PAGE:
Table 2
Outcomes Following Sequential OHT and ASCT.

Clinical Outcome

Follow-up information is available for all eight of the OHT/ASCT patients at a median of 56 months (range, 12–101 months post-OHT). Transplant-related mortality has been 12.5% and overall mortality has been 37.5%, with one patient dying from overwhelming sepsis within a month of ASCT, one from progressive amyloidosis 35 months after OHT, and one from sudden cardiac death 45 months following OHT. At a median follow-up of 56 months, median overall or disease-free survival by Kaplan-Meier estimate were not reached (Figures 2 & 3). Five out of eight patients (62.5%) are alive with a good functional status (NYHA Class I) and no signs of recurrent amyloidosis, 49 to 101 months from the time of cardiac transplantation. These five patients remain on therapeutic doses of cyclosporine or Tacrolimus, mycophenolate mofetil, and low dose prednisone (5–10 mg daily). Four patients have no evidence of recurrent plasma cell dyscrasia (PCD).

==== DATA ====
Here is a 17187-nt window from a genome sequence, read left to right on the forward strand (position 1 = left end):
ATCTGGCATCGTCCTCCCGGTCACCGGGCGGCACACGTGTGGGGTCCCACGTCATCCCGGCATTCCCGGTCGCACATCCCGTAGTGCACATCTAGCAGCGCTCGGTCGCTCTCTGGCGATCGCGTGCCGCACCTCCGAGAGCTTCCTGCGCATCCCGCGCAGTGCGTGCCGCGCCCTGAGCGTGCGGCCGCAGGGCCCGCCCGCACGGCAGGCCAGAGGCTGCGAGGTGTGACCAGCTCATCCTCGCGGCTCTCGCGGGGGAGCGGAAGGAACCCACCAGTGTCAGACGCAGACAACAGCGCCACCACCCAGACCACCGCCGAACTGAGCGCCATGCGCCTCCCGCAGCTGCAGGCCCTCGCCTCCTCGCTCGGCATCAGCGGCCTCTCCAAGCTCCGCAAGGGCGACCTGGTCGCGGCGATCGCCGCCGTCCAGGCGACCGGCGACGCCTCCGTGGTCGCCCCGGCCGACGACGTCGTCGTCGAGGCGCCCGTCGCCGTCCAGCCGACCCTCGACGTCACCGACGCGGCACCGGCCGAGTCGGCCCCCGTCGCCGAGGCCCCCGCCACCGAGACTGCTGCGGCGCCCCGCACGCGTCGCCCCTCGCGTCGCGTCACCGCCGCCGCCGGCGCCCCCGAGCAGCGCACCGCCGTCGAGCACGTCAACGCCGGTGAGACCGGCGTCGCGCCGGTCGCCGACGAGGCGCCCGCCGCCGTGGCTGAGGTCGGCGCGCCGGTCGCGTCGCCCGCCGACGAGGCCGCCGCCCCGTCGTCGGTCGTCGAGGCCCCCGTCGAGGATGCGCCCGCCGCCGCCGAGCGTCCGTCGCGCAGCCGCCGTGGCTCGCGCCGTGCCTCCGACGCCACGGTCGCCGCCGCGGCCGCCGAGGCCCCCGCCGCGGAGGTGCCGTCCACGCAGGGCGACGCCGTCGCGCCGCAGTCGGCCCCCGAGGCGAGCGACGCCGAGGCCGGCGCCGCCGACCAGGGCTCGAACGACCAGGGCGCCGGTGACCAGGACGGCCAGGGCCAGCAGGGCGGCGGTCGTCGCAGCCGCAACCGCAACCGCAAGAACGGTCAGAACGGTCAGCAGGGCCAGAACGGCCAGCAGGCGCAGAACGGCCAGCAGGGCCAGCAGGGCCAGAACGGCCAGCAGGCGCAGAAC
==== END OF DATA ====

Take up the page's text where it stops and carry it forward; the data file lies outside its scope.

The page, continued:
Figure 2
Kaplan-Meier Overall Survival Estimates, According to Treatment.
Figure 3
Kaplan-Meier Disease-Free Survival Estimates, According to Treatment.